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Spring Protection is a widely used technique in developing countries to provide safe water supply. Conventional treatment of drinking water supplies as is common in New Zealand is not economically feasible for rural populations in developing countries. The ground is usually an excellent filter for removing bacterial contamination so springs are an ideal source of water supply. However springs can be easily contaminated by surface water and are often in boggy areas with difficult access.
The first step to protecting a spring is to clean up the whole site by digging drainage trenches. Because the site will probably be boggy, a hardcore working layer is placed first. Over this there is an impervious clay layer. Spring water is collected and channeled through a gravel layer to the discharge pipe in the concrete wall. The pipe is located at a convenient height to enable villagers to fill their containers. Above and to the sides of the gravel layer a further impervious clay layer is used to keep surface seepage water out. A perimeter drain is also dug to channel storm water away from the spring area. Paved access and concrete steps are constructed to enable villagers to walk down to fill their containers without the risk of slipping. A drain to channel excess water away is also important.
The improvement for villagers collecting their water is enormous. Before a spring is protected, villagers usually have had to cope with of a muddy hole with steep slippery banks, where filling of containers is extremely difficult. You can imagine the difficulties of lifting, and the risk of slipping with a 20 kg container of water out of such a location! With the new spring protections villagers can now walk down concrete steps, place their container under the discharge pipe and then walk out with their load in safety. Water quality of course is greatly improved by the elimination of surface contamination.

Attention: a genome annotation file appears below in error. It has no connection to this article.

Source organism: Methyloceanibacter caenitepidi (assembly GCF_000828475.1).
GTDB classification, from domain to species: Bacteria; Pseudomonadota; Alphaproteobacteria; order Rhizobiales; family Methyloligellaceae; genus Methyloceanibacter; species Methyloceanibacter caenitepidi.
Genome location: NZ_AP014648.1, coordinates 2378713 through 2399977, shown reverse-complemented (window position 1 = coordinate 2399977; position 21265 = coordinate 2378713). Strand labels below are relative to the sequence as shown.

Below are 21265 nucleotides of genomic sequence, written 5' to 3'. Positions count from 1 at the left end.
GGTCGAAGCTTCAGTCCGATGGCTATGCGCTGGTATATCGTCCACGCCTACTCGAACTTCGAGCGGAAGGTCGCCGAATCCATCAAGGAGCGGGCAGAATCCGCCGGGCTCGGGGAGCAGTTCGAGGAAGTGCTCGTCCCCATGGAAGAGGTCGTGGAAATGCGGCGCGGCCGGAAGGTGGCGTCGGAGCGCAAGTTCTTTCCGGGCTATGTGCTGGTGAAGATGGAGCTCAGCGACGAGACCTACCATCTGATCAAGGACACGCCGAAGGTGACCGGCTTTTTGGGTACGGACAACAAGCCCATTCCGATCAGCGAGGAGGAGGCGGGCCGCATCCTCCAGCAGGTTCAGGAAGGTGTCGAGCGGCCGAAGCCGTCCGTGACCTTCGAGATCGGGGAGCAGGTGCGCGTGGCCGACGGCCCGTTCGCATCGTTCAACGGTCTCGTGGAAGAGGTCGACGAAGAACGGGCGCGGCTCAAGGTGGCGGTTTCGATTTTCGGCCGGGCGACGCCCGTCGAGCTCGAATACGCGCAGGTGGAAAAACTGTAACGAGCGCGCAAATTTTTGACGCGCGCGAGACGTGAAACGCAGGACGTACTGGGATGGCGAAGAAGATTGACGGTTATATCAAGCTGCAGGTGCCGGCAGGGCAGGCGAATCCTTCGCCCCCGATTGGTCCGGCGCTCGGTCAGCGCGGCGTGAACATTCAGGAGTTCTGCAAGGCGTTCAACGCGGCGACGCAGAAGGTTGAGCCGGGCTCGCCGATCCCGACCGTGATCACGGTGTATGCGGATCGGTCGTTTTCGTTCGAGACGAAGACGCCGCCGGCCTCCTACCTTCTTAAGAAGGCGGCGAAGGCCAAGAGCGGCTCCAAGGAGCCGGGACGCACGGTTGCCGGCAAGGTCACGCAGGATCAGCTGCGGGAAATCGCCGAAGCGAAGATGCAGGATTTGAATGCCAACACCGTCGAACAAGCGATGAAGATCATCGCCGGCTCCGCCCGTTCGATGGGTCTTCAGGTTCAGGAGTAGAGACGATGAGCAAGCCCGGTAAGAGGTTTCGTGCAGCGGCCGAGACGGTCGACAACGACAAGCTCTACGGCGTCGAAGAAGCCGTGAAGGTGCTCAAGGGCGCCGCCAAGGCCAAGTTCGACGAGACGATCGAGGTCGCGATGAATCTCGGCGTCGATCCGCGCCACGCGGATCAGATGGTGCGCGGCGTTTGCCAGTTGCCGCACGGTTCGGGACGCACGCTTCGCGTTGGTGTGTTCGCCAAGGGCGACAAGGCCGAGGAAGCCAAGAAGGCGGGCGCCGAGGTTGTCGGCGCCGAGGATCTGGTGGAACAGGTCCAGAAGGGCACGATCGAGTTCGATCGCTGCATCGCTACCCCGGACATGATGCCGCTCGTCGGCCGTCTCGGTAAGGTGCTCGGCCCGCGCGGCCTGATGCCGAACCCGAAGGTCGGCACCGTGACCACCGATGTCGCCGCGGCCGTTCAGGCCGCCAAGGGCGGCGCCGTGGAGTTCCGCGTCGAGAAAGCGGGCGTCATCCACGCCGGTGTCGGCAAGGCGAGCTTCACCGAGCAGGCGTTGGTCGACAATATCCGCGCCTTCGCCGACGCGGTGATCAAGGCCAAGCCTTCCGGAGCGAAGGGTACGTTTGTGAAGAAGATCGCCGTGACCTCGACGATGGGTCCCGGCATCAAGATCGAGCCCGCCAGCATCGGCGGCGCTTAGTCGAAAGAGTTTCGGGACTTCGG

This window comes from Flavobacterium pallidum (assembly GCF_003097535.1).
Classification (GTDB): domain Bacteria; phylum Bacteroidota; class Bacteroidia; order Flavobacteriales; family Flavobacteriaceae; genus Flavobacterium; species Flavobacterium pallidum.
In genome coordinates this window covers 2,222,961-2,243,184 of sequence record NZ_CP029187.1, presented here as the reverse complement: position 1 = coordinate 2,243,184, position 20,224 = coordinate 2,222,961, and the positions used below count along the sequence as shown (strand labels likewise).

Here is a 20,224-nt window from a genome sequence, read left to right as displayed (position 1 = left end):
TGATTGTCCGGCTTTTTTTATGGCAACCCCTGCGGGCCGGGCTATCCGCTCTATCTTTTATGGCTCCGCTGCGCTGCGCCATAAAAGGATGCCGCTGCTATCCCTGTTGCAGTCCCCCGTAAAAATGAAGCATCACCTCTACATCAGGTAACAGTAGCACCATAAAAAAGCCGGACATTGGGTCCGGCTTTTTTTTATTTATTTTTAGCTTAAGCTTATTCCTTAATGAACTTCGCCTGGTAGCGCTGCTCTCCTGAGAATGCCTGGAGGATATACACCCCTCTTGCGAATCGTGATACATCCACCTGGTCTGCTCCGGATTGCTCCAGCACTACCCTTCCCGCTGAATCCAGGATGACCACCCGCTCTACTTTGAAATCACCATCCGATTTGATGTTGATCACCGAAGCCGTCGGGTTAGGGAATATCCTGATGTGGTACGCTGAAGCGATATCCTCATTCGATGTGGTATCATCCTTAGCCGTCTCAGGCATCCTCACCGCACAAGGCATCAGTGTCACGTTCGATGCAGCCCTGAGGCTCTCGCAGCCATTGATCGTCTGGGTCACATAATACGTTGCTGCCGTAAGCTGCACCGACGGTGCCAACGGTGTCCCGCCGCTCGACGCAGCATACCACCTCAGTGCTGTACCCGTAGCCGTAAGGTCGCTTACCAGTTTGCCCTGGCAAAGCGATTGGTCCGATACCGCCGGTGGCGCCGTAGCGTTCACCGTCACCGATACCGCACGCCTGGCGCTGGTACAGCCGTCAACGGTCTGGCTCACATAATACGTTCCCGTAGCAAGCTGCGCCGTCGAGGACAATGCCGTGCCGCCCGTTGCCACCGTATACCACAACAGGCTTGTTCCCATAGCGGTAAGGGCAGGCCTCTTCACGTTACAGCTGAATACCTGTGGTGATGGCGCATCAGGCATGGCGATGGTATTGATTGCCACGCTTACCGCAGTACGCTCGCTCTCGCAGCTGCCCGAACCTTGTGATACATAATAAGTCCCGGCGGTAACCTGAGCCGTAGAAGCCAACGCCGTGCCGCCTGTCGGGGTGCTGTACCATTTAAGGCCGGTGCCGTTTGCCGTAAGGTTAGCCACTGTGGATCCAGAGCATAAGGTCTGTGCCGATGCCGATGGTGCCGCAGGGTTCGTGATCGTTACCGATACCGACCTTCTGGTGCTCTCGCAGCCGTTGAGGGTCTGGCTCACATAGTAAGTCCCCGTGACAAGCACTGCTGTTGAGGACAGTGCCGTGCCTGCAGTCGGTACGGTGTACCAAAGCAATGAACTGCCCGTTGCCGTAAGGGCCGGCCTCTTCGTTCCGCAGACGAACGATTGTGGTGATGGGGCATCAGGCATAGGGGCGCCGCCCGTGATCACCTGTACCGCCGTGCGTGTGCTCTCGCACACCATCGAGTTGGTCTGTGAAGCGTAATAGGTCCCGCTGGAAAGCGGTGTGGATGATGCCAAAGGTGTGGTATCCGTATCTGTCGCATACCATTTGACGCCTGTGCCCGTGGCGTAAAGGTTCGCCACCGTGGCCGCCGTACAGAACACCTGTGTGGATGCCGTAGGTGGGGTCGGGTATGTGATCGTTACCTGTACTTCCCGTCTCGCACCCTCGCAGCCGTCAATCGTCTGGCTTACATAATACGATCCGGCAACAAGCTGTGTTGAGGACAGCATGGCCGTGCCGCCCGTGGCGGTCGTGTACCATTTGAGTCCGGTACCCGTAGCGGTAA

Villagers take great pride in looking after their new spring protections, often planting flowering shrubs to beautify the area. A fence is built to keep stock out and the grass surrounding the spring is kept well trimmed. A Village Committee who have been elected to represent all sections of the community including women, will coordinate the village firstly to apply for help, then to assist in construction and finally to be responsible for maintenance through appointed and trained caretakers.
Unimproved springs are often shallow ponds or a stretch of soggy ground. These are sources of contamination in which mosquitoes can breed - malaria is a real problem throughout Uganda!
Water for Survival with funds from New Zealand donors has assisted 55 villages in the Rukungiri District of Uganda with money for spring protections. Just $NZ156 raised in donations is enough to help 125 people gain a vastly improved water supply! This sum becomes subsidized by NZ Government and European Union funds to become the equivalent of $NZ625 by the time it reaches Uganda. However our funds are only part of the story; the villagers themselves make significant contributions.